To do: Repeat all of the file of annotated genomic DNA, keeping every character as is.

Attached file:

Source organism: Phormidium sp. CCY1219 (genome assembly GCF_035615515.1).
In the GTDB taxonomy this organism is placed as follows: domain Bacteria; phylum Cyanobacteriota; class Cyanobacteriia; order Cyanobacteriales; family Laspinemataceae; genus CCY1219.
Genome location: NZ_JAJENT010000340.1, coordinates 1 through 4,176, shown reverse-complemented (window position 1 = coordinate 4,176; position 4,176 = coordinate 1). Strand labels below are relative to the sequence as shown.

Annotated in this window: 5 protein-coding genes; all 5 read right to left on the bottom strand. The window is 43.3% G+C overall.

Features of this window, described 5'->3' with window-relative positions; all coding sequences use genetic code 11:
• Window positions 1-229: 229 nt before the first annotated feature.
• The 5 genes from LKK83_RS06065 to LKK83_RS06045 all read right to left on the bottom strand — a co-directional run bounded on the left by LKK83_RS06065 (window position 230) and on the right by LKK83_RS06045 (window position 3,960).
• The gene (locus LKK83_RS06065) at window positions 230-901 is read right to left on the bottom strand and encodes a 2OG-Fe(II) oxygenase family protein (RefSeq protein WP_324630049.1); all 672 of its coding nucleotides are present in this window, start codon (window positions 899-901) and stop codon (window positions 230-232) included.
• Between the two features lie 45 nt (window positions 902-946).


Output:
Source organism: Phormidium sp. CCY1219 (genome assembly GCF_035615515.1).
In the GTDB taxonomy this organism is placed as follows: domain Bacteria; phylum Cyanobacteriota; class Cyanobacteriia; order Cyanobacteriales; family Laspinemataceae; genus CCY1219.
Genome location: NZ_JAJENT010000340.1, coordinates 1 through 4,176, shown reverse-complemented (window position 1 = coordinate 4,176; position 4,176 = coordinate 1). Strand labels below are relative to the sequence as shown.

Annotated in this window: 5 protein-coding genes; all 5 read right to left on the bottom strand. The window is 43.3% G+C overall.

Features of this window, described 5'->3' with window-relative positions; all coding sequences use genetic code 11:
• Window positions 1-229: 229 nt before the first annotated feature.
• The 5 genes from LKK83_RS06065 to LKK83_RS06045 all read right to left on the bottom strand — a co-directional run bounded on the left by LKK83_RS06065 (window position 230) and on the right by LKK83_RS06045 (window position 3,960).
• The gene (locus LKK83_RS06065) at window positions 230-901 is read right to left on the bottom strand and encodes a 2OG-Fe(II) oxygenase family protein (RefSeq protein WP_324630049.1); all 672 of its coding nucleotides are present in this window, start codon (window positions 899-901) and stop codon (window positions 230-232) included.
• Between the two features lie 45 nt (window positions 902-946).